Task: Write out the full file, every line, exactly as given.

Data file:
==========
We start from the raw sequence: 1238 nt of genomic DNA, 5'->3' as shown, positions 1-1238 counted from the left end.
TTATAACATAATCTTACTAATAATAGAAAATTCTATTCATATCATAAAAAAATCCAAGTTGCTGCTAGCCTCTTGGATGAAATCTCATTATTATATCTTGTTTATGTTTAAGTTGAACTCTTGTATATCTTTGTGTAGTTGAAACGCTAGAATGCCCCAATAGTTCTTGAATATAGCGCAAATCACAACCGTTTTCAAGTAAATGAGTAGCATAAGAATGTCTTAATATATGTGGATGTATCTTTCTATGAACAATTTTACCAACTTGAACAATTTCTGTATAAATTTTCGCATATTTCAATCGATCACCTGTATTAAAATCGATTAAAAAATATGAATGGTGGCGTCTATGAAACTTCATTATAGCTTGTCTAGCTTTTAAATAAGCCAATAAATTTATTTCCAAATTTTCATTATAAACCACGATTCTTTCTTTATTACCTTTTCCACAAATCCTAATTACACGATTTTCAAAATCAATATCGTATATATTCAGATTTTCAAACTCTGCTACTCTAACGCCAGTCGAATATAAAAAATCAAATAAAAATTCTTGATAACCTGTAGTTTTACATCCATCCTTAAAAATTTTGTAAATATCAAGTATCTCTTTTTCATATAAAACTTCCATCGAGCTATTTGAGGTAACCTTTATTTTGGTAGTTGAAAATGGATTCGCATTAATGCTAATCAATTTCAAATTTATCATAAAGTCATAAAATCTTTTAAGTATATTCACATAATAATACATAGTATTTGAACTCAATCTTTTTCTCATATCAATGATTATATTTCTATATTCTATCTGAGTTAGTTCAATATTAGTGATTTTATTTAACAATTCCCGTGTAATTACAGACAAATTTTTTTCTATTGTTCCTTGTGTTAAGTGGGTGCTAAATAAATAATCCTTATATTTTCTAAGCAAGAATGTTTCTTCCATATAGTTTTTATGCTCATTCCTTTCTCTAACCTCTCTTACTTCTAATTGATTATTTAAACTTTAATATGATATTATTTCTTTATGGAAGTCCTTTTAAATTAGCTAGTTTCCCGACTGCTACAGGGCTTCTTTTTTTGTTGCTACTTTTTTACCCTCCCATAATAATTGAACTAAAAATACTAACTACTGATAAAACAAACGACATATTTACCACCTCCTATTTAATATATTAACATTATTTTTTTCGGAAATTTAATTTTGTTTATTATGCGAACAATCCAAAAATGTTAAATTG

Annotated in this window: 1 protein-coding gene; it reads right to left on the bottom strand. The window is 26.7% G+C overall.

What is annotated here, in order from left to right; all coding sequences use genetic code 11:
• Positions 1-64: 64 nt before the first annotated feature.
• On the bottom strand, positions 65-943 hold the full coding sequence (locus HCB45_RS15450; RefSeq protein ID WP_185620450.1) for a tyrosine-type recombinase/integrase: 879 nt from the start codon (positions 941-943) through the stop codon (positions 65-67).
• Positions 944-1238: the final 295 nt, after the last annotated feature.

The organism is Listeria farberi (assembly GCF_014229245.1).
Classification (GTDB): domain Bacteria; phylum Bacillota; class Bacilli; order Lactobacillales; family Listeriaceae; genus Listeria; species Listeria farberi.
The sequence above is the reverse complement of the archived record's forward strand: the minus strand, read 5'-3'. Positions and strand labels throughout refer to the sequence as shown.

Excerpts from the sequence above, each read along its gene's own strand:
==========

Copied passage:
We start from the raw sequence: 1238 nt of genomic DNA, 5'->3' as shown, positions 1-1238 counted from the left end.
TTATAACATAATCTTACTAATAATAGAAAATTCTATTCATATCATAAAAAAATCCAAGTTGCTGCTAGCCTCTTGGATGAAATCTCATTATTATATCTTGTTTATGTTTAAGTTGAACTCTTGTATATCTTTGTGTAGTTGAAACGCTAGAATGCCCCAATAGTTCTTGAATATAGCGCAAATCACAACCGTTTTCAAGTAAATGAGTAGCATAAGAATGTCTTAATATATGTGGATGTATCTTTCTATGAACAATTTTACCAACTTGAACAATTTCTGTATAAATTTTCGCATATTTCAATCGATCACCTGTATTAAAATCGATTAAAAAATATGAATGGTGGCGTCTATGAAACTTCATTATAGCTTGTCTAGCTTTTAAATAAGCCAATAAATTTATTTCCAAATTTTCATTATAAACCACGATTCTTTCTTTATTACCTTTTCCACAAATCCTAATTACACGATTTTCAAAATCAATATCGTATATATTCAGATTTTCAAACTCTGCTACTCTAACGCCAGTCGAATATAAAAAATCAAATAAAAATTCTTGATAACCTGTAGTTTTACATCCATCCTTAAAAATTTTGTAAATATCAAGTATCTCTTTTTCATATAAAACTTCCATCGAGCTATTTGAGGTAACCTTTATTTTGGTAGTTGAAAATGGATTCGCATTAATGCTAATCAATTTCAAATTTATCATAAAGTCATAAAATCTTTTAAGTATATTCACATAATAATACATAGTATTTGAACTCAATCTTTTTCTCATATCAATGATTATATTTCTATATTCTATCTGAGTTAGTTCAATATTAGTGATTTTATTTAACAATTCCCGTGTAATTACAGACAAATTTTTTTCTATTGTTCCTTGTGTTAAGTGGGTGCTAAATAAATAATCCTTATATTTTCTAAGCAAGAATGTTTCTTCCATATAGTTTTTATGCTCATTCCTTTCTCTAACCTCTCTTACTTCTAATTGATTATTTAAACTTTAATATGATATTATTTCTTTATGGAAGTCCTTTTAAATTAGCTAGTTTCCCGACTGCTACAGGGCTTCTTTTTTTGTTGCTACTTTTTTACCCTCCCATAATAATTGAACTAAAAATACTAACTACTGATAAAACAAACGACATATTTACCACCTCCTATTTAATATATTAACATTATTTTTTTCGGAAATTTAATTTTGTTTATTATGCGAACAATCCAAAAATGTTAAATTG

Annotated in this window: 1 protein-coding gene; it reads right to left on the bottom strand. The window is 26.7% G+C overall.

What is annotated here, in order from left to right; all coding sequences use genetic code 11:
• Positions 1-64: 64 nt before the first annotated feature.
• On the bottom strand, positions 65-943 hold the full coding sequence (locus HCB45_RS15450; RefSeq protein ID WP_185620450.1) for a tyrosine-type recombinase/integrase: 879 nt from the start codon (positions 941-943) through the stop codon (positions 65-67).
• Positions 944-1238: the final 295 nt, after the last annotated feature.

The organism is Listeria farberi (assembly GCF_014229245.1).
Classification (GTDB): domain Bacteria; phylum Bacillota; class Bacilli; order Lactobacillales; family Listeriaceae; genus Listeria; species Listeria farberi.
The sequence above is the reverse complement of the archived record's forward strand: the minus strand, read 5'-3'. Positions and strand labels throughout refer to the sequence as shown.

Excerpts from the sequence above, each read along its gene's own strand: